Do You Eat? Of course you do!
Do you know what’s in your food? Where it comes from? Why it costs so much?
Did you know that Canada has no official Food Policy?
Canada currently has no food policy or strategy. Food is currently looked after by municipal, provincial and federal governments. At the federal level 7 ministries including health, foreign affairs, agriculture and fisheries govern a piece of the food pie. In order to overcome the complex problems that we face today (including the loss of young farmers, obesity, poverty, etc.) we must work together across our differences to find a way forward.
Thirty years ago, a group of activists created the People’s Food Commission (PFC). The Commission toured the country, holding hearings in 75 communities which explored how food systems affected ordinary Canadians: farmers, fisher people, housewives, poor people, trade unionists, academics, artists and others. Unfortunately, this change has not materialized. The policy framework supporting the industrialized food system and its social, environmental and economic costs is still firmly in place – even as the advent of ‘Peak Oil’ and climate change make a new approach imperative.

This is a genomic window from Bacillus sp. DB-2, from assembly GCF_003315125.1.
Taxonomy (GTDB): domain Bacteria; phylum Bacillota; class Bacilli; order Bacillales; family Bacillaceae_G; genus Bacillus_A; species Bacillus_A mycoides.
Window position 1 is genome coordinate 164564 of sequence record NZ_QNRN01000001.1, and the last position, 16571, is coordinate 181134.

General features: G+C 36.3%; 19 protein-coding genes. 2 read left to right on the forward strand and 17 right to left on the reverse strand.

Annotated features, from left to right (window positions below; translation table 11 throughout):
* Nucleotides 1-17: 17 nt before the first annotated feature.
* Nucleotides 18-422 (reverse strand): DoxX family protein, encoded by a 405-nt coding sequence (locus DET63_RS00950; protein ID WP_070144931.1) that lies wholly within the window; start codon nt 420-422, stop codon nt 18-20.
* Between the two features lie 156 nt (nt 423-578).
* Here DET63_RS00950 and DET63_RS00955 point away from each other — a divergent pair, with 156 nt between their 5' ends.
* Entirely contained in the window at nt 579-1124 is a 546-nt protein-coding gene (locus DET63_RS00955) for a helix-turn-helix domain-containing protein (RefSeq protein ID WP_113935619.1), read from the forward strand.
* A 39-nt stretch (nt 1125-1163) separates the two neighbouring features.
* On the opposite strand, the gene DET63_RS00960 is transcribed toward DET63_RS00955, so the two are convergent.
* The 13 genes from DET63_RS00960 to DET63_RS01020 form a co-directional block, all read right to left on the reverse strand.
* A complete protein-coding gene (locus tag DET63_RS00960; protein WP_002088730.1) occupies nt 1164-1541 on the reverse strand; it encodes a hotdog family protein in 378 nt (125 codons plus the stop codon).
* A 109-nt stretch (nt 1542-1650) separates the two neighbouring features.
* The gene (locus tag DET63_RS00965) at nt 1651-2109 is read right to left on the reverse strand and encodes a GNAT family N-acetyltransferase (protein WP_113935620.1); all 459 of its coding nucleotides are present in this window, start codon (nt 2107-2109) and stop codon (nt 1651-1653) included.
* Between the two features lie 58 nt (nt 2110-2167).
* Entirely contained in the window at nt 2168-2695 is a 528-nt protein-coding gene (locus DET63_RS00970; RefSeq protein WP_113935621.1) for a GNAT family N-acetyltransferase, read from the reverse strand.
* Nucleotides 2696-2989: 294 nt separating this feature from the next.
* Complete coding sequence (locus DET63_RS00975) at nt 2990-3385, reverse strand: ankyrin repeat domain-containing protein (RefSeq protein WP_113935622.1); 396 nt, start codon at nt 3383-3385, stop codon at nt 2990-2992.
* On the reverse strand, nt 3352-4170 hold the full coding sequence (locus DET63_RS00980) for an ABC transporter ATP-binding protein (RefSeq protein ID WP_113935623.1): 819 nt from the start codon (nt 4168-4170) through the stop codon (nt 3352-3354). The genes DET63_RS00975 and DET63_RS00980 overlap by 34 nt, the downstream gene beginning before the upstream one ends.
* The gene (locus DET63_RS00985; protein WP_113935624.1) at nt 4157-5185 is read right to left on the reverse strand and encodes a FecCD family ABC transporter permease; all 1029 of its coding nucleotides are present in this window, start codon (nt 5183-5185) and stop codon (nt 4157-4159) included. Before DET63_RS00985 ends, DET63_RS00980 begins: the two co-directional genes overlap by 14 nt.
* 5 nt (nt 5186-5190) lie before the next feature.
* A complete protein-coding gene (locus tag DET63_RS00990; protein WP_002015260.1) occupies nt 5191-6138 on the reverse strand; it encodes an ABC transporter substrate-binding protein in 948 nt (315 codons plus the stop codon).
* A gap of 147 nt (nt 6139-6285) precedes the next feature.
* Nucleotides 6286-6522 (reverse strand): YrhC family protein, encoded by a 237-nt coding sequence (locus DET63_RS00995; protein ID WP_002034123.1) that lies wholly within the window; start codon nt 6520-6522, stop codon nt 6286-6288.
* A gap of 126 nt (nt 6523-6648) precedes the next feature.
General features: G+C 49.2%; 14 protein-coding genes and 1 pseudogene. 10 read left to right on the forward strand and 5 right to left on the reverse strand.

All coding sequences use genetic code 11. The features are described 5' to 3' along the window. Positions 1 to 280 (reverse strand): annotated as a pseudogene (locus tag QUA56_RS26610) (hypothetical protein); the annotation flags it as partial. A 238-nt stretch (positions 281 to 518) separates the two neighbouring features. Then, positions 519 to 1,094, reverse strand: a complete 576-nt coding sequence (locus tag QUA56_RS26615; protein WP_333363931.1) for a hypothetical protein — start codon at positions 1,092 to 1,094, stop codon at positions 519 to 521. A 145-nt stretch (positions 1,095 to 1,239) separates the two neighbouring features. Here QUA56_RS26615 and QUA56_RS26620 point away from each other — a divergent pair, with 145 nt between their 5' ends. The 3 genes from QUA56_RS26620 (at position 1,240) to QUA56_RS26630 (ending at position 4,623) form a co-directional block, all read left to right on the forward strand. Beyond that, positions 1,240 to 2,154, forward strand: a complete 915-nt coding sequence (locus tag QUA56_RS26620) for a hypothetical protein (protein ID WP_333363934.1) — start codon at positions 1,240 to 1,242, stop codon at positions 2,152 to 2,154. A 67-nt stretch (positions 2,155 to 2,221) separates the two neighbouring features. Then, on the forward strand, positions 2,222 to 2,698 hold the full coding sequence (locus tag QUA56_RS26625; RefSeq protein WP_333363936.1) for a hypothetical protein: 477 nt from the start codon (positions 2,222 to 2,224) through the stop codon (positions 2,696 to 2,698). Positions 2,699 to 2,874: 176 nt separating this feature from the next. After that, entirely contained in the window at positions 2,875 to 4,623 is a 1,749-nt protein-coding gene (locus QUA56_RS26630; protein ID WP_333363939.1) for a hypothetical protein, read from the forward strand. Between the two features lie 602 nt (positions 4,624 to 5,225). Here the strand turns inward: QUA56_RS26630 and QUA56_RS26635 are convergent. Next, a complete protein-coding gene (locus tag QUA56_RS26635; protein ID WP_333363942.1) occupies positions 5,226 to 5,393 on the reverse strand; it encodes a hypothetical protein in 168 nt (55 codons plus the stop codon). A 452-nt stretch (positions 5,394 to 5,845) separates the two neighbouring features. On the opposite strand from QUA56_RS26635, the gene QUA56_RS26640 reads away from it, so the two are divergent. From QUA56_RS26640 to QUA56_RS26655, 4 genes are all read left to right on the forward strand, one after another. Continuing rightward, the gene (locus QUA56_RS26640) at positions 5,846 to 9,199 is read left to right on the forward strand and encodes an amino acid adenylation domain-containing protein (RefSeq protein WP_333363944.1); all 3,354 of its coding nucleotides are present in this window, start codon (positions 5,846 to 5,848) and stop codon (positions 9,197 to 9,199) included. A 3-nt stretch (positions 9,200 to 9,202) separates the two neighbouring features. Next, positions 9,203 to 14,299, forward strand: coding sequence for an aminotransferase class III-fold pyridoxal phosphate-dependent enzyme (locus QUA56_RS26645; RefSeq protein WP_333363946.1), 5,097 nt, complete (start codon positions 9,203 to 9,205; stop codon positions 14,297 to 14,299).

Socially, however, much has changed in the past 30 years. There is a growing movement of people who have been moved to action by awareness of the deep problems in the food system, especially those related to hunger, pollution, and chronic disease.
Current production systems churn out large amounts of food at low prices, but can harm the environment, encourage over-consumption of unhealthy foods, and – despite huge productive capacity – leave many people unfed. We can make enough food for everyone, yet the number of humans who are undernourished or starving recently surpassed one billion, according to the UN World Food Program.
In contrast, the “bottom line” for Canadians, is that by ignoring the ancient relationships between us and the lands and waters we inhabit, by exploiting, degrading and destroying our food resources, we will not be able to sustain ourselves for much longer.
From local to global, such pressing issues are all affected by food policy, which is not just theoretical. It’s the network of decisions at local, regional, national, and international levels that determines what food is available and what we’re likely to eat. Food policy is dynamic, and you can be part of it.
Taking Action Current strategic actions.
Click here Food Secure Canada.
Click here Why Canada Needs a Food Policy
Join the conversation Eleanor Boyle on Food Policies, Sustainable Food, Attainable Health
Key Proposals Canada